Gear Review: Montane Volt Fleece

Montane Volt Fleece - Quien Sabe Glacier - North Cascades National Park
Montane Volt Fleece – Quien Sabe Glacier – North Cascades National Park

Note: This review precedes my affiliation with The North Face. 

I carefully unwrapped my new Montane Volt Fleece from the shrink wrap and ran my hands over the coarse material. While it wasn’t exactly soft to the touch, but it was light. In alpine environments, where I am frequently, a mid-layer fleece can be the difference between trapping essential body heat, and getting dangerously soaked in sudden snow and rain. What I was looking forward to was having a piece that would be as essential at altitude as at camp and would push the limits of my sleeping bag.

The Montane Volt performed exceptionally over the course of my climbing season.

One of the first things I instantly liked about the Volt is the Polartec lining. Polartec is a stretchy, soft fabric that traps heat but wicks away moisture, keeping the body warm and dry. This was especially an essential component when I was pushing up a face, hiking through a snowbank, or hanging around at camp during a particularly day. I never felt clammy, and I really loved the breathability. During a bivvy in the North Cascades where our sleeping bags were on tarps against the snow, the Volt kept my body heat trapped, and it was nice to have an already warm layer ready to go for the alpine start. I also liked the stretchy cuffs, which fit snugly around my wrists so there’s no “riding” up when I’m taking off my storm layer.

Climbers spend days out in the hills. No showers, few wash-cloths, and a whole lot of glorified stink. Our gear should reflect that. Lodged for days in the bottom of a pack, freshly graced by rain, snow, and pounding wind. Taking out the jacket should contort the face into shapes that it shouldn’t. When I took out my fleece after days at the bottom of my pack, it smelled as fresh as mountain snow, with only a hint of sunscreen for extra fragrance. I liked the fact that I didn’t have to cringe after wearing it for days at a time, and I could take it on multiple trips including the Cascades, a hike to Mt. Baker, and Rainier before I had to wash it.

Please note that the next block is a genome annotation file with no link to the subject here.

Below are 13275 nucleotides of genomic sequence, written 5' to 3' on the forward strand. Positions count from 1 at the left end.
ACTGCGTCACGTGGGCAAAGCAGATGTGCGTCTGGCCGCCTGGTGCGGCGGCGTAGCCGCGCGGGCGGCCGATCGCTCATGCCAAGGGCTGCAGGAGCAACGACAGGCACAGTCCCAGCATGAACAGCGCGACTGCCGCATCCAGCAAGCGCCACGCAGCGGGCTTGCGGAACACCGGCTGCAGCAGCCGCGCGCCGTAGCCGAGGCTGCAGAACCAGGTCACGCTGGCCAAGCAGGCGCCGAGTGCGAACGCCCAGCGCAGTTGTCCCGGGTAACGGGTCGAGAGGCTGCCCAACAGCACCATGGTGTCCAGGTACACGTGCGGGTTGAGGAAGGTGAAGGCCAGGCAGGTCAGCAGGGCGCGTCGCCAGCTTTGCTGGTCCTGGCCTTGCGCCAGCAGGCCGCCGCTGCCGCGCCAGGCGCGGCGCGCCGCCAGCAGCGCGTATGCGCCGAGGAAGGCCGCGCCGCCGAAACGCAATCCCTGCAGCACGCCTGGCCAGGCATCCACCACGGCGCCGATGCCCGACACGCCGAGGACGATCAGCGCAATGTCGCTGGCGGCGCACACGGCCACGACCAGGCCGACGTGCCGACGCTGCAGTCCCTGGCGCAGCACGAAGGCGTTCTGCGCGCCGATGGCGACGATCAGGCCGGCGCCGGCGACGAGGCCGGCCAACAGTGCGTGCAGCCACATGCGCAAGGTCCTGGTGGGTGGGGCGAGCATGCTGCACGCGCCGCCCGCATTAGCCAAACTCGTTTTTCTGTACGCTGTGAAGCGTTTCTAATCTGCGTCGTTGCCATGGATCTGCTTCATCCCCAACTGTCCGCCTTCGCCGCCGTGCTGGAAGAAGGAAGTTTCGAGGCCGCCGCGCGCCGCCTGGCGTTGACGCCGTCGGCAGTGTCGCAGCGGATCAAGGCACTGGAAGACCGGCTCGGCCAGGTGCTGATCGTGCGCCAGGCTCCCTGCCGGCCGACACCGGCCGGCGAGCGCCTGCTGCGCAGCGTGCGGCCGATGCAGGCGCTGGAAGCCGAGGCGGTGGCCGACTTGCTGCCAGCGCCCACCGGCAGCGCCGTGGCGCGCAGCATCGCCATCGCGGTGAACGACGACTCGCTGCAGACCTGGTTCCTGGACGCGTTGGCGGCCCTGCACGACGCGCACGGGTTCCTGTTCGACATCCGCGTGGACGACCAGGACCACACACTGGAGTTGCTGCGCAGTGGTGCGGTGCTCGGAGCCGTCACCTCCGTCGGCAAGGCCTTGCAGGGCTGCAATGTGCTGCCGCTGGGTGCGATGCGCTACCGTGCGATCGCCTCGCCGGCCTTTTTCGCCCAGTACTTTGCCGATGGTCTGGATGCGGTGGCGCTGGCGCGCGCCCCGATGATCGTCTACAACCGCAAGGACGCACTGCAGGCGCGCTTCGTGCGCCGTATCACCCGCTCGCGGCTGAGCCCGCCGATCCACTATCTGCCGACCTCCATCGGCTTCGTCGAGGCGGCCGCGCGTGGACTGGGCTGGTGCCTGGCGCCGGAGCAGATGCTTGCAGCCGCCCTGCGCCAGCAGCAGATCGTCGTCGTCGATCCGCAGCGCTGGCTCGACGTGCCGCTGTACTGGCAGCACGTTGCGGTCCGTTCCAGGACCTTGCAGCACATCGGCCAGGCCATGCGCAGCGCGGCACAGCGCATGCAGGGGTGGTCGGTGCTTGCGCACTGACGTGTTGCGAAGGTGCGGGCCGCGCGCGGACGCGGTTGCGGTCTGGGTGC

IMG_3745

While the Volt can take a pounding, it does come with a few shortcomings. The Napoleon pocket has a comically small zipper which is hard to find when lost in the folds of the fabric. While the pocket easily fit my phone or a small camera, unzipping it with large gloves in a crucial moment left me scrambling to find the pull. I was also lamenting the lack of hand warmer pockets. When I’m lounging around camp, or on a belay ledge, I’d like a moment to stick my hands into my sides, and one thats high enough so I can do so while wearing a backpack with a waist strap. It’s always fun to watch the guy fumbling for his hand pocket to realize he doesn’t have any, and then realizing he’s just patting himself down.

The Montane Volt is certainly a contender as a great mid-weight fleece. It’s breathable, it can take a bruising before it needs refreshing, and it’s great for on the peak or throwing back celebratory beers at camp. I really like the stretchy, customized fit that makes it feel more like a base layer than a mid-piece. While it packs a punch, it’s upended by shortcomings like the small zipper and the lack of side pockets. Despite its flaws, the Volt shines as a valued member of my alpine kit.

Montane Volt Shirt Fleece

Material: Polartec

Weight: 400 g

Price: £85.00 ($135.00)

Pros:

  • Lightweight
  • Stink-free for miles
  • Warm and stretchy
  • Breathable

Cons:

  • Small Napoleon pocket zipper
  • No hand warmer pockets
  • Bulky packing
  • Coarse outer material

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